Even though the actual quality of his performances remained surprisingly high throughout the late 60s/early 70s, and he kept working if only for money, by 1974 his career was almost Deader Than Disco. During this period he had to rely on cameo appearances in the TV shows of old mates like Eric Sykes and Spike Milligan to keep in the public eye. The original Goon Show team also reformed, to celebrate a significant anniversary. However, he was approached with an offer to revive the Pink Panther series and, realizing the potential gains, decided to reprise the Inspector Clouseau character. The resultant film, 1975's The Return of the Pink Panther, was so popular that two more sequels were made within the next three years. Beyond the Clouseau films, he followed that up the following year with his comical portrayal of Chinese detective Sidney Wang (as well as a few other roles that were ultimately cut) in Murder by Death, and made a guest appearance on an episode of the The Muppet Show which was the source of the now-iconic page quote. With all this, his career spectacularly recovered even as his health declined (the aftereffect of the 1964 attacks).

Finally he moved on to a pet project, a film version of Jerzy Kosinski's satire Being There. Peter identified so strongly with its lead character, Chance the Gardener, that he had wanted to play him since reading the book circa 1972; the resultant Oscar-nominated performance became, at least for him, his Moment Of Awesome. The film was released in December 1979; Sellers made only one more film (The Fiendish Plot of Dr. Fu Manchu) before his death from one last heart attack in July 1980 at the age of 54.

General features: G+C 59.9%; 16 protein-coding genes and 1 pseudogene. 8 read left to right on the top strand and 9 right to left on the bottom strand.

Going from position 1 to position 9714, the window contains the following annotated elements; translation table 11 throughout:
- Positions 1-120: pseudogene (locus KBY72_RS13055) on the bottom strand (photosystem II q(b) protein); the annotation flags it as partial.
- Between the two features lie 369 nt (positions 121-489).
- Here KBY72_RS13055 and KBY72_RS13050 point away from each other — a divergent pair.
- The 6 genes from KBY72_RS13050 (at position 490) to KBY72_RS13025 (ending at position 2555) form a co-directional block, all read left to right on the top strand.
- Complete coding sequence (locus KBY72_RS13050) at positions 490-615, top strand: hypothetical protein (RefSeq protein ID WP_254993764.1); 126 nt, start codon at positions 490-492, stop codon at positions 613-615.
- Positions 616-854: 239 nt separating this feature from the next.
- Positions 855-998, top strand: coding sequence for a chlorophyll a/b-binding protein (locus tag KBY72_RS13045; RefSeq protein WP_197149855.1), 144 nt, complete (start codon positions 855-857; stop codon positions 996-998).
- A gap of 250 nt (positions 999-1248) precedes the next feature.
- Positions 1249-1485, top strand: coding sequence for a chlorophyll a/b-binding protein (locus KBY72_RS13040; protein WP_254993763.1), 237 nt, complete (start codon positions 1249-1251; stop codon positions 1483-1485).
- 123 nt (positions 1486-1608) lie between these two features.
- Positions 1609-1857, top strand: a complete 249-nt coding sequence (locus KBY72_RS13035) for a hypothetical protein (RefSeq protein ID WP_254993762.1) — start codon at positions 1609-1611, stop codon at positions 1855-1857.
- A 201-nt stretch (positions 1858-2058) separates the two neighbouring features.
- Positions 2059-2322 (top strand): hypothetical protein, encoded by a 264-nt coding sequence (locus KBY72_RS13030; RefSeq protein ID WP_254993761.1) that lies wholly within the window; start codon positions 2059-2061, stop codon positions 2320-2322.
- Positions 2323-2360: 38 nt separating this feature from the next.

Although his life was abbreviated and bittersweet, Sellers made over 50 feature films, hundreds of radio episodes, many TV appearances, four solo comedy albums and more. His is a legacy of unique, three-dimensional performances that remain the envy of many of today's comic actors, including Robin Williams, Eddie Murphy, Mike Myers, and Sacha Baron Cohen. Geoffrey Rush won an Emmy Award for playing Sellers in a 2004 Biopic, The Life and Death of Peter Sellers.

Not to be confused with Peter Sallis.

Tropes associated with him:

  • Enforced Method Acting: He would stay in character most of the time and it would drive everyone crazy. They wanted to talk to Peter, but instead they got the character he was playing.